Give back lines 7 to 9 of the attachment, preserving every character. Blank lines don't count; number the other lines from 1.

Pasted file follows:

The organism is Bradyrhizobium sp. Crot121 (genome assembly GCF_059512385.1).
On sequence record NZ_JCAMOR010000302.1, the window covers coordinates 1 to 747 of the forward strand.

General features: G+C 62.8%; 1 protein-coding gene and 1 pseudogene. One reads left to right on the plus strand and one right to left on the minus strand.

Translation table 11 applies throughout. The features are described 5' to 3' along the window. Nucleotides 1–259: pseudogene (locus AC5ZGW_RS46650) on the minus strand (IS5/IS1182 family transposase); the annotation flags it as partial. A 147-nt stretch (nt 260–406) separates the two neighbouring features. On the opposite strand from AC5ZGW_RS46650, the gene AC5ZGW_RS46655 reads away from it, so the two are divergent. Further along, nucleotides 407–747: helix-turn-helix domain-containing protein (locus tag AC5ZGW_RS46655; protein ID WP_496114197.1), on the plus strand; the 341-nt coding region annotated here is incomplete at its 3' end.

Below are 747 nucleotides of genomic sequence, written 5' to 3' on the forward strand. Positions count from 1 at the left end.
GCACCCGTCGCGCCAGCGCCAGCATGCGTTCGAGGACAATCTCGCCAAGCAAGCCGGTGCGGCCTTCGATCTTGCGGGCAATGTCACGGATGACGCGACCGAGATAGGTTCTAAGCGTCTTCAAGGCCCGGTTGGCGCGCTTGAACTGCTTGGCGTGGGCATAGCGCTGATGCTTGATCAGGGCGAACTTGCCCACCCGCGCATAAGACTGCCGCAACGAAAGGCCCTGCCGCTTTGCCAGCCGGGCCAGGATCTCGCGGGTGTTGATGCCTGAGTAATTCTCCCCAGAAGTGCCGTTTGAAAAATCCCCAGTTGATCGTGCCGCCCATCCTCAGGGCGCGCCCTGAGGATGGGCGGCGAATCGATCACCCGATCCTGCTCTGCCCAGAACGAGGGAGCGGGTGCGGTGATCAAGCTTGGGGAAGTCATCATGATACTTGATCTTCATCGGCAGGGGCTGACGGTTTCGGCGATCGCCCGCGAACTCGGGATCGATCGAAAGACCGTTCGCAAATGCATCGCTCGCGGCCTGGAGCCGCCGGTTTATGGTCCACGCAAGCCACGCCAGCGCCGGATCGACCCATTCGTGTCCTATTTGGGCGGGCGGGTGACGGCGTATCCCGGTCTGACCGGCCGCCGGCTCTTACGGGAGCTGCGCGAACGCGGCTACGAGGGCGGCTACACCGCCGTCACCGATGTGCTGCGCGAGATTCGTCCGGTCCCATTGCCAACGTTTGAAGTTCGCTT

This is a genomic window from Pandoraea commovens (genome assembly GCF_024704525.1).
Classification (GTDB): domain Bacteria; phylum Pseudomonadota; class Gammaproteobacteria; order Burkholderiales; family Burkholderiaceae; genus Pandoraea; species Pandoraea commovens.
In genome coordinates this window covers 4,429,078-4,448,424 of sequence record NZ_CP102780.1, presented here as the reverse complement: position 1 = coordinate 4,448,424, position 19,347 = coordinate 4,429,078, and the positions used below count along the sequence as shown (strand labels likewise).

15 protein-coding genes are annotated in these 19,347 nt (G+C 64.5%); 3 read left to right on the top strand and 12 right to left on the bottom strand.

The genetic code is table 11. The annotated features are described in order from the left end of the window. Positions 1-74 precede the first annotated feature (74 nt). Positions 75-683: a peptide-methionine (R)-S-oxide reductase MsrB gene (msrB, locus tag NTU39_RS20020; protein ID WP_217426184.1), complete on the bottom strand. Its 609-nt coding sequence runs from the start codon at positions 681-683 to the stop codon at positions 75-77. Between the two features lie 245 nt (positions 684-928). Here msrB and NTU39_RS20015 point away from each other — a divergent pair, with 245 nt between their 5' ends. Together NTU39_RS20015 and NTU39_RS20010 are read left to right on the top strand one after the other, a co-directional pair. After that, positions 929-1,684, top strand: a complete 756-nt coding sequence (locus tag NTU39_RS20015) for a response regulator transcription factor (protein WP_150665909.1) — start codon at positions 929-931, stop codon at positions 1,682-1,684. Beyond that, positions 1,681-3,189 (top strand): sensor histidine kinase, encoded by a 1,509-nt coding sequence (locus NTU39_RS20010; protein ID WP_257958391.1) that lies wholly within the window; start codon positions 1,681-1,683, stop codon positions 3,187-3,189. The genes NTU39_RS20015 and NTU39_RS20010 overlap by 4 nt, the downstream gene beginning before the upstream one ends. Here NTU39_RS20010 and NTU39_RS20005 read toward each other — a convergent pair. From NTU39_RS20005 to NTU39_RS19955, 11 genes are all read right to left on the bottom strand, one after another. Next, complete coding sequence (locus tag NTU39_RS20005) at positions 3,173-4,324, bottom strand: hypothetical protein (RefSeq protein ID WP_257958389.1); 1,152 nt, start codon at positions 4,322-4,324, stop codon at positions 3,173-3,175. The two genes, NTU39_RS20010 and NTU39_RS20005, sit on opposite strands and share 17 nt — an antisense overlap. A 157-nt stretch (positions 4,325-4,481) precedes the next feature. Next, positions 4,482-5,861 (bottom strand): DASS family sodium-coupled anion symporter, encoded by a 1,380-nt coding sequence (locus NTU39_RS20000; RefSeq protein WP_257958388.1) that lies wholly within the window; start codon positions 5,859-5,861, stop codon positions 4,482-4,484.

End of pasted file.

This is a genomic window from Pandoraea commovens (genome assembly GCF_024704525.1).
Classification (GTDB): domain Bacteria; phylum Pseudomonadota; class Gammaproteobacteria; order Burkholderiales; family Burkholderiaceae; genus Pandoraea; species Pandoraea commovens.
In genome coordinates this window covers 4,429,078-4,448,424 of sequence record NZ_CP102780.1, presented here as the reverse complement: position 1 = coordinate 4,448,424, position 19,347 = coordinate 4,429,078, and the positions used below count along the sequence as shown (strand labels likewise).